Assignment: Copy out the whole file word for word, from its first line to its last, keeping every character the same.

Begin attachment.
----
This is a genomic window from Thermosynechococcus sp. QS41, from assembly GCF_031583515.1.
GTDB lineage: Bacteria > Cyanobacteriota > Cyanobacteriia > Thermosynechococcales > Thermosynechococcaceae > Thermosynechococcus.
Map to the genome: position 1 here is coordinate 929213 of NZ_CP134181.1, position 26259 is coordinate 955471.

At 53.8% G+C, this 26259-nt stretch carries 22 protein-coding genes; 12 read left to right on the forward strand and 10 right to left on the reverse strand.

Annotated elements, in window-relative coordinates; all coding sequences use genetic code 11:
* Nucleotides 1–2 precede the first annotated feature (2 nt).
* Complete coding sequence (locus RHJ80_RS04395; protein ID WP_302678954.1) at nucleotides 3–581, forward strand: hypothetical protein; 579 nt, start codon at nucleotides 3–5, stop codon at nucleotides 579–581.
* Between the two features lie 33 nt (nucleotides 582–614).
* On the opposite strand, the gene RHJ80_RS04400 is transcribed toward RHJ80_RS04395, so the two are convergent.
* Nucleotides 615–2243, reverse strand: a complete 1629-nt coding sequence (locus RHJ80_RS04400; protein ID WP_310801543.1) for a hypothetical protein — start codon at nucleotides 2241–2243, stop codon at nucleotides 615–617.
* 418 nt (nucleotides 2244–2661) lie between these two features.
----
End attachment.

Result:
This is a genomic window from Thermosynechococcus sp. QS41, from assembly GCF_031583515.1.
GTDB lineage: Bacteria > Cyanobacteriota > Cyanobacteriia > Thermosynechococcales > Thermosynechococcaceae > Thermosynechococcus.
Map to the genome: position 1 here is coordinate 929213 of NZ_CP134181.1, position 26259 is coordinate 955471.

At 53.8% G+C, this 26259-nt stretch carries 22 protein-coding genes; 12 read left to right on the forward strand and 10 right to left on the reverse strand.

Annotated elements, in window-relative coordinates; all coding sequences use genetic code 11:
* Nucleotides 1–2 precede the first annotated feature (2 nt).
* Complete coding sequence (locus RHJ80_RS04395; protein ID WP_302678954.1) at nucleotides 3–581, forward strand: hypothetical protein; 579 nt, start codon at nucleotides 3–5, stop codon at nucleotides 579–581.
* Between the two features lie 33 nt (nucleotides 582–614).
* On the opposite strand, the gene RHJ80_RS04400 is transcribed toward RHJ80_RS04395, so the two are convergent.
* Nucleotides 615–2243, reverse strand: a complete 1629-nt coding sequence (locus RHJ80_RS04400; protein ID WP_310801543.1) for a hypothetical protein — start codon at nucleotides 2241–2243, stop codon at nucleotides 615–617.
* 418 nt (nucleotides 2244–2661) lie between these two features.